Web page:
Interview: Amien Sunaryadi
What is your overall assessment of upstream oil and gas activities in Indonesia?
AMIEN SUNARYADI: Indonesia’s upstream oil and gas industry still plays a vital role in the country, both as an energy supply and a source of state revenue. However, the industry is currently facing some challenges. Indonesia has been a net oil importer since 2004, and since 2003 gas production has been more dominant than oil in terms of barrels of oil equivalent per day (boepd). This production is mostly from mature fields with a high natural production decline rate, high water content and ageing facilities. This means that it is more expensive to keep the fields producing.
Upstream oil and gas activities are now moving to eastern Indonesia, which is geologically and technically more of a challenge, requiring greater levels exploration and higher production costs. Therefore, finding new resources and reserves will be a lot more challenging. On the other hand, due to democratisation and regional autonomy, the sector now has to deal with more stakeholders, who demand greater involvement in the business, as well as various fiscal and regulatory disincentives..
What has been the impact of low oil and gas prices?
SUNARYADI: The most significant impacts have been in revenue and investment. Net government entitlement dropped from $26.76bn in 2014 (with an average Indonesian Crude Price, ICP, of $95.57 per barrel) to $11.87bn in 2015 (with an average ICP of $49.21 per barrel). In 2016 we can only target $7.93bn for state revenue, based on the revised work programme and budget for the year. Upstream investment dropped from $20.4bn in 2014 to $14.9bn in 2015, a decline of over 35%. For 2016 we estimate that upstream investment will decrease to $12bn.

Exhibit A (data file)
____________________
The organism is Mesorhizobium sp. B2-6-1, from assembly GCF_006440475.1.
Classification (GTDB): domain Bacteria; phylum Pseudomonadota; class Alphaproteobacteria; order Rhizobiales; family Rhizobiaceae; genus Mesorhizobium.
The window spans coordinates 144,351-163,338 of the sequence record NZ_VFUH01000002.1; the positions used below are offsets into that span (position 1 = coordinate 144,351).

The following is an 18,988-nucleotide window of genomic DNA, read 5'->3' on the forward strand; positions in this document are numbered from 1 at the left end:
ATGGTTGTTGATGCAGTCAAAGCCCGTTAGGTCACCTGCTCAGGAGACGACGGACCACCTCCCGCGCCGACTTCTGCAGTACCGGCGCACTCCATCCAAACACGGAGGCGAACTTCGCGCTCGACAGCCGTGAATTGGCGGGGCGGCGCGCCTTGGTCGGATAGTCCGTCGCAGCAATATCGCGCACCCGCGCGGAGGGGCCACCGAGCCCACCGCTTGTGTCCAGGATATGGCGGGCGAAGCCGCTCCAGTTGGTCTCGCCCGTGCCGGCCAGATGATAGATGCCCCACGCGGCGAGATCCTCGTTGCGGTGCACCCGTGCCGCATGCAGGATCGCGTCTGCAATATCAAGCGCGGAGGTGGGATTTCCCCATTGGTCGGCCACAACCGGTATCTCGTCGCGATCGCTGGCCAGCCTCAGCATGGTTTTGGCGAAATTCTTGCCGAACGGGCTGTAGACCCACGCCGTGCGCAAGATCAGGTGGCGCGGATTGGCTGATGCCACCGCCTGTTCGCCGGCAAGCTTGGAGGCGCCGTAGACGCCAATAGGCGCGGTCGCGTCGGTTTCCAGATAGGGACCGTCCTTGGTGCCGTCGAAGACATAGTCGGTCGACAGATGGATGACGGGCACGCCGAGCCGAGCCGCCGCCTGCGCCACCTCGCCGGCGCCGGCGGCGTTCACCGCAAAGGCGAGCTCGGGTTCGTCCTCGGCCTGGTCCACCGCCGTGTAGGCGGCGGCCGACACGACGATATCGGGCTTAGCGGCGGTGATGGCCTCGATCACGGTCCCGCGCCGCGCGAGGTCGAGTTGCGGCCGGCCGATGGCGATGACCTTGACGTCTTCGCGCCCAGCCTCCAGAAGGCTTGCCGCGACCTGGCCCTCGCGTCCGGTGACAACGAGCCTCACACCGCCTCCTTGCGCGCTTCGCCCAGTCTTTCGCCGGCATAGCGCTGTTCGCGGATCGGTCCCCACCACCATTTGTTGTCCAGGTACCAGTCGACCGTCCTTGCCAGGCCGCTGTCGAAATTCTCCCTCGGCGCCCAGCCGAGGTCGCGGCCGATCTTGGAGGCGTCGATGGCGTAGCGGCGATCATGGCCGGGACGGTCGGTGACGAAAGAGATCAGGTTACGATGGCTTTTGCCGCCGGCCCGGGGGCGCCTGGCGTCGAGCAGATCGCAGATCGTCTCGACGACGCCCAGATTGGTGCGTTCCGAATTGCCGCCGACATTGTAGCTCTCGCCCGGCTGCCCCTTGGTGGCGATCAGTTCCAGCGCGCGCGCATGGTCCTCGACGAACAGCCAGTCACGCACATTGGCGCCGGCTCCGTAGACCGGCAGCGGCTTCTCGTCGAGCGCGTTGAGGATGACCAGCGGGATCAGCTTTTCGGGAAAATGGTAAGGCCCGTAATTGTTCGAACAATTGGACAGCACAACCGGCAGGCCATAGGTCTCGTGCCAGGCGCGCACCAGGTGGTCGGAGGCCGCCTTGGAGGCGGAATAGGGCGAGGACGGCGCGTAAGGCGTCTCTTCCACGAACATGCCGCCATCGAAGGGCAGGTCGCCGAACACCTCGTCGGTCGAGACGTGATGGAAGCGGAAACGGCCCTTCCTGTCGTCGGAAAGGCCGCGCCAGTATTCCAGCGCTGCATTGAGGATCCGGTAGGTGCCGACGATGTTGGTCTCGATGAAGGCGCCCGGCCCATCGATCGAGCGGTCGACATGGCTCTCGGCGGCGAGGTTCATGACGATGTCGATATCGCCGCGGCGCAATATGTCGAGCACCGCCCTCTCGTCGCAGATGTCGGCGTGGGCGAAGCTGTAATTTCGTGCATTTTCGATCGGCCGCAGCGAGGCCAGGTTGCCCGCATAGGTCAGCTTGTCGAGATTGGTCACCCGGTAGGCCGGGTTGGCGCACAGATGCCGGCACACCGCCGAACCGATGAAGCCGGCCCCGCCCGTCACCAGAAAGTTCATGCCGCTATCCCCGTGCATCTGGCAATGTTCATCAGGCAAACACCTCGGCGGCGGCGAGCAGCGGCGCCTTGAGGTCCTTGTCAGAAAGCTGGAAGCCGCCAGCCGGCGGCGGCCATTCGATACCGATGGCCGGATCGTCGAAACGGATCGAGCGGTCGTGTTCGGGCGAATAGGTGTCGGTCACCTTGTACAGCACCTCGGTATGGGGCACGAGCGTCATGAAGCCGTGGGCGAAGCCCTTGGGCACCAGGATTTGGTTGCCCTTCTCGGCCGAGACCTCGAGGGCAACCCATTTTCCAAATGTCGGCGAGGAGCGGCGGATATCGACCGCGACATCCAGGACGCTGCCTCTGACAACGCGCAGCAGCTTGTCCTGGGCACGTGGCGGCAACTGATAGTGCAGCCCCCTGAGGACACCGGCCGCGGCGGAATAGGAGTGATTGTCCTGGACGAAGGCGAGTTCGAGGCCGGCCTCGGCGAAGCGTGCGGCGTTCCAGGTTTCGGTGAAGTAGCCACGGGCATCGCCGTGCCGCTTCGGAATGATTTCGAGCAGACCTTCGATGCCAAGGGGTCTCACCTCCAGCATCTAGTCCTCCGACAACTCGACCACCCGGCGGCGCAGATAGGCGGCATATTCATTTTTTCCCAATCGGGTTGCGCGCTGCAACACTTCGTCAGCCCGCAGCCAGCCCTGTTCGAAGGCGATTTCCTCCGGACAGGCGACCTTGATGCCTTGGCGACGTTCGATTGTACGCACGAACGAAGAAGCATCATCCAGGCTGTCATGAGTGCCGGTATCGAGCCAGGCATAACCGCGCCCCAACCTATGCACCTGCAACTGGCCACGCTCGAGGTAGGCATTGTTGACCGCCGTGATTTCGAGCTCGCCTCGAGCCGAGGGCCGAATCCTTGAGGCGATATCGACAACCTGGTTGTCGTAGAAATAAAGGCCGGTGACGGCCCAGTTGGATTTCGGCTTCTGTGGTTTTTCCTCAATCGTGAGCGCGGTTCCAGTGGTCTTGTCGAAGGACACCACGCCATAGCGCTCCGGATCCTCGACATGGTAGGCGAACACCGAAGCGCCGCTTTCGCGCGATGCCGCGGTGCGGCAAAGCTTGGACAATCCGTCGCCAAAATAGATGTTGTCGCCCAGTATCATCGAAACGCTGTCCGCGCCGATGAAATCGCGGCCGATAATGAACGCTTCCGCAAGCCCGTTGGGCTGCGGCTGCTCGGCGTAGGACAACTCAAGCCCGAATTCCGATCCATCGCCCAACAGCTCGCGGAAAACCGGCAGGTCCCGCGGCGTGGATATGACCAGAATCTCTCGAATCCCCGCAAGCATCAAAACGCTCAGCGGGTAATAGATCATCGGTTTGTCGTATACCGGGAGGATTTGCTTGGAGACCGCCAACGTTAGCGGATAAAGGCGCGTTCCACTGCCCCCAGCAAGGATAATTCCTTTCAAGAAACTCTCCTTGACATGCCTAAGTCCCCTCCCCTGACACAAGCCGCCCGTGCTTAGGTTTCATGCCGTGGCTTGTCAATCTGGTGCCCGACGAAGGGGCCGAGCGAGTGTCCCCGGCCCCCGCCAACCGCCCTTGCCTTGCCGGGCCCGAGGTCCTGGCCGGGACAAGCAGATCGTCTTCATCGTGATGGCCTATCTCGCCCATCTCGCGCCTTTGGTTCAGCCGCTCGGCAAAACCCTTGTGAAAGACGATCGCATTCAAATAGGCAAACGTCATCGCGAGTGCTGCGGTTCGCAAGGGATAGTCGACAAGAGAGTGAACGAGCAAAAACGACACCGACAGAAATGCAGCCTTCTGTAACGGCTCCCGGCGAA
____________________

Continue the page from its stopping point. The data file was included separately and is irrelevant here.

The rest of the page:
Due to the environment, some exploration and production companies have been forced to restructure their spending in order to survive. A number of projects are being cancelled or put on hold, rig counts have fallen, investment plans are being revised, costs are being cut, staff numbers have been reduced and new hiring has been put off.
In this challenging environment, we mostly focus on workover, well services, and maintenance optimisation in order to maintain production levels, rather than extensive drilling. However, from the production side of business, for the first time since 2008, our daily oil production has increased from 786,000 boepd in 2015 to 834 ,000 as of July 2016, an increase of 6.2%.
How can the government attract further investment and eliminate constricting regulations?
SUNARYADI: From a processing point of view, we must work faster and more efficiently. We need to simplify the permit process, engender certainty in land acquisition and make procurement easier. From an investment standpoint, it is important to eliminate disincentives by restructuring fiscal terms, and this could engender greater levels of interest from investors. Of course, this will mean that changes need to be made to production-sharing contracts. From an investment certainty viewpoint, there is a need to review existing regulations that may overlap and create restrictions for upstream activities – for example, Government Regulation No.79 of 2010 on Cost Recovery, which is one of the issues.
How do you assess the current training and development needs for the oil and gas workforce?
SUNARYADI: We pay close attention to human resource management for the upstream sector. This is especially true when it comes to strengthening the capabilities of our domestic employees. We have involved many stakeholders, such as universities and research centres, to improve the qualifications of native workers, and we hope that these qualifications will meet sectoral demand now and in the future.
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